I don’t think you can point to one example of an atheist getting upset at being wished a “Merry Christmas.” Most retailers, as far as I can remember, started using “Happy Holidays” because they realized their customers celebrate more than one holiday.

  • Anonymous

    Isilzah, to clarify I am not one of those people that get upset or offended at someone wishing me a “fill in the Blank holiday greeting.” As I suggested I am one that smiles and takes the opportunity to tell that person about Jesus Christ or the reason for the “holy days”. Sadly, these greetings are often little more than a polite social norm.  I question the number of people that are purposefully wishing “Happy Holy Days” but I will ask and find out this Christmas season. You should do the same.

    To your comment, “what you are really wanting is for everyone to recognize YOUR particular ‘holy’ day to the exclusion of everyone else.”  this is false, of course I want everyone to recognize MY particular ‘holy’ day for it celebrates the birth of MY Savior Jesus whom i believe is the only way to heaven.  Of course i want everyone to be on that same page, i believe it is the truth, but i do not want that to the exclusion of everyone else.  As a Christian i believe and fight for freedom of speech and freedom of religion.

    That is why i also have no problem with your last comment about everyone taking the opportunity to share about their belief.  be courteous and polite of course ( a sacker at the grocery store probably only has a minute to spare) I guess i don’t understand why you thought i would not like this idea. enlighten me please.  i personally would enjoy the dialogue and both parties would probably learn something and be challenged to examine and know our own beliefs better. are people so insecure about their beliefs that they do not want them to be challenged by opposing positions.

  • Anonymous

    Uncle Mike I know this link isn’t exactly the same but i thought it would suffice to show that what i was stating is supported. so there are at least some. And yes you are correct retailers want to be accommodating to all types of people, whatever brings in the $$$. I have seen that some stores like Walgreens are switching back to using “Christmas.” I guess the change didn’t pay off if they are switching back. But like I said earlier and what you will see in the article is that the issue is about the exclusivity of Jesus Christ. What are your opinions on that?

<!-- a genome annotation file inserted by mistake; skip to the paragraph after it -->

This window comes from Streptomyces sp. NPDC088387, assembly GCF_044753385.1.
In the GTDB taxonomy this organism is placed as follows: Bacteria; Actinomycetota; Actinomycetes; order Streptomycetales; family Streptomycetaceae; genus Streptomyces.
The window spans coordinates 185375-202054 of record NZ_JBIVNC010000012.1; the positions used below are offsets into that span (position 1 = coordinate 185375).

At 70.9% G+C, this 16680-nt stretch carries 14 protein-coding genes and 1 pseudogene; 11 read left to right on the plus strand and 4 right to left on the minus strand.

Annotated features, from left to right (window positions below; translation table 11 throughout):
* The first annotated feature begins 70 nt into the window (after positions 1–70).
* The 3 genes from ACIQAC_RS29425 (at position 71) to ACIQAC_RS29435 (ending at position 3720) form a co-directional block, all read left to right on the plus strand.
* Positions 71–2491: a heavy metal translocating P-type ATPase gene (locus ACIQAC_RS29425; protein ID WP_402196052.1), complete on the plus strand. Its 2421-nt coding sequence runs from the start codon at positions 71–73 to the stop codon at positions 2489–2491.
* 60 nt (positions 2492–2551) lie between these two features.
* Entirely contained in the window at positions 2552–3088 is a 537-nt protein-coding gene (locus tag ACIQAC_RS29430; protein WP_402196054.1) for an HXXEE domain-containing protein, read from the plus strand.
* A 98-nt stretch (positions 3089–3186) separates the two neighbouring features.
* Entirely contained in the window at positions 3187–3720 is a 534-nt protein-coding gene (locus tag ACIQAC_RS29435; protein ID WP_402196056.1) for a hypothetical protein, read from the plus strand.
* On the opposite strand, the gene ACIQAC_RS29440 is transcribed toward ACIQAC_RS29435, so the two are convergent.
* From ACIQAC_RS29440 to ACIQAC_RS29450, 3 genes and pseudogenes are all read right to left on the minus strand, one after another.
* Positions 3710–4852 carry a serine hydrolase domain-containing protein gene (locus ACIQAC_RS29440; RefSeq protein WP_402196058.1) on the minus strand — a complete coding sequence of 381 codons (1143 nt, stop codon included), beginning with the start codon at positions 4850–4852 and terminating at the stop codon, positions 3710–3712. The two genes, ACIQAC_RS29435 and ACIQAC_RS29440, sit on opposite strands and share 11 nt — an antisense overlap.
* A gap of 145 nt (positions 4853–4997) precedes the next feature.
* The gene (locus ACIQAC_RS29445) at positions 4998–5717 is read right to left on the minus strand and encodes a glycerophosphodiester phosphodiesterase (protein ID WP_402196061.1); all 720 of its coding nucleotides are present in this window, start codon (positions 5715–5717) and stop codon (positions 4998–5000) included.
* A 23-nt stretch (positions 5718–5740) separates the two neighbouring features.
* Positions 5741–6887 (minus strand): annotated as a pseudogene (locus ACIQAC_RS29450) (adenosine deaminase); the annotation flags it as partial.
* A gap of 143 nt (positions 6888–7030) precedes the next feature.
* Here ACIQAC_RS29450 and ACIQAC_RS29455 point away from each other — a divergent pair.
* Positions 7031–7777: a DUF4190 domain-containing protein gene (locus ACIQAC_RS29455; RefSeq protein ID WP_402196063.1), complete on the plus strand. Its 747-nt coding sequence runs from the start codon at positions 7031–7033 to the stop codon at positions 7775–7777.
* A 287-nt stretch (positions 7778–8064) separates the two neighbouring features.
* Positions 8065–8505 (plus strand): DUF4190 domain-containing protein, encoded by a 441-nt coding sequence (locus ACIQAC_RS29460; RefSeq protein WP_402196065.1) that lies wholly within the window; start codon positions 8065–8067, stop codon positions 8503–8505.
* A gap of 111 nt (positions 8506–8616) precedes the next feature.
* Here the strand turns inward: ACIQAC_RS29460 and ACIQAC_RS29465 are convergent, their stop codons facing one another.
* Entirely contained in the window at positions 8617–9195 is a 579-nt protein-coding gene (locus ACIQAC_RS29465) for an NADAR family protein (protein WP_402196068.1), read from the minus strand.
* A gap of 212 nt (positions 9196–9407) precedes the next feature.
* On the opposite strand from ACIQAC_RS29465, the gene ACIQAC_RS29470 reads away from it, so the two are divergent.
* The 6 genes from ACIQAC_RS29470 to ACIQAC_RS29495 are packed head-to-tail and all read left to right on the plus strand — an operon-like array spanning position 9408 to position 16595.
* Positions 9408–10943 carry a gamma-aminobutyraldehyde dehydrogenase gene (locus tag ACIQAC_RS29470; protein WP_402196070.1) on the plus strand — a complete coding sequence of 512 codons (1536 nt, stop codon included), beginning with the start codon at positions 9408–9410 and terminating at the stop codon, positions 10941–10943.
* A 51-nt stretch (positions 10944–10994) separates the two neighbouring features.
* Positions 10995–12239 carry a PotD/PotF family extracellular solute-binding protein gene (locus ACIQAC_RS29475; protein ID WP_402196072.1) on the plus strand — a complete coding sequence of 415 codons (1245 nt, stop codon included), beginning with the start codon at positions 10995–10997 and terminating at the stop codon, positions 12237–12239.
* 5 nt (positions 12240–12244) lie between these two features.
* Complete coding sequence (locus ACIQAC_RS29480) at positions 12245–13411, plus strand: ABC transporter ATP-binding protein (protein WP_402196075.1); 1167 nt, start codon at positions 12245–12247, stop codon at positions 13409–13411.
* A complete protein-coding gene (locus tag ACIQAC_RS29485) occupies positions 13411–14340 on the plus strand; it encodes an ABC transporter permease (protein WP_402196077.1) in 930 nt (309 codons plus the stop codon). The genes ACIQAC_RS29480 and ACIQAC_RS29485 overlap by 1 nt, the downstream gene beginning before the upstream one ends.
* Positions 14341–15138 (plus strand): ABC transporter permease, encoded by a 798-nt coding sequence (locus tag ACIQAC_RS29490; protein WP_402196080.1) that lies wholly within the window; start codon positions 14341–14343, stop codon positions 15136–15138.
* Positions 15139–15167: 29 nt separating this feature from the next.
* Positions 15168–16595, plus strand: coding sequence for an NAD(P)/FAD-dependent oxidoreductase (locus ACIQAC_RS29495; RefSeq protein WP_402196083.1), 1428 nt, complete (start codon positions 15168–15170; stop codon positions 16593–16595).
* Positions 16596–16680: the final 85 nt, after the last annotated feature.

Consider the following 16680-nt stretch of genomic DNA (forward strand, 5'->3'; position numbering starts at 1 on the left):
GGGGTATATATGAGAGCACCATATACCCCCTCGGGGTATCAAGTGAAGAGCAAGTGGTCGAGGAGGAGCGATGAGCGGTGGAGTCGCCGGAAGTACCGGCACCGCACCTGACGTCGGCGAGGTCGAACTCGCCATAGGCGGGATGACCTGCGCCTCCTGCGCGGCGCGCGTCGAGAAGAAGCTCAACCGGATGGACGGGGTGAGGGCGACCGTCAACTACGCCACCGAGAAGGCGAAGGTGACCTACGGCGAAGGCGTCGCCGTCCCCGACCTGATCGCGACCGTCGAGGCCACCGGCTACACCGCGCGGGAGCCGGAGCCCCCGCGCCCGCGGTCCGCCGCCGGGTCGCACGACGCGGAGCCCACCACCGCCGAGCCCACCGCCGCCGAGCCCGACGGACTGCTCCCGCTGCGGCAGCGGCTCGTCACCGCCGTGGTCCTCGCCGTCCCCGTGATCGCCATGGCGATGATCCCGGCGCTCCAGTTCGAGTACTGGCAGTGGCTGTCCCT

• Anonymous

    One can only imagine his outrage at being wished a Happy New Year.

  • What about wishing everyone a Joyous Festivous? Is that OK? My favorite part of the evening is the airing of grievances, followed by the feats of strength. A few years ago, my friends and I put up a Festivous pole in our little corner at work and no one complained. Although, I work at a software company and most of the developers are atheist or agnostic, so celebrating Festivous seemed natural. 🙂

  • unclemike

    Well, that example was about atheists not wanting an elected official to “endorse” one religion over another by using the name “Christmas Tree” in a taxpayer-funded display. Not quite the same (although I do think we atheists sometimes need to pick our battles better).

    Your original statement was that retailers switched their greeting because atheists made a stink and I still have never seen evidence of that.

    The “exclusivity” of Jesus literally never enters my mind unless or until it is brought up by a religious person. And even then I have little-to-no feelings on the matter, other than perhaps a weird feeling that someone believes in a fictional being. It’s literally to me the equivalent of someone talking about leprechauns or the Great Pumpkin.

  • Mairianna

    …and, as the article that is linked in this blog says, every cashier can’t know every customer’s backstory.  Unless, the customer is wearing a big ‘ole button that screams “I’m a christian, you better wish me a Merry Christmas!”, how the heck can they know what holiday, if any, the customer celebrates????

  • LS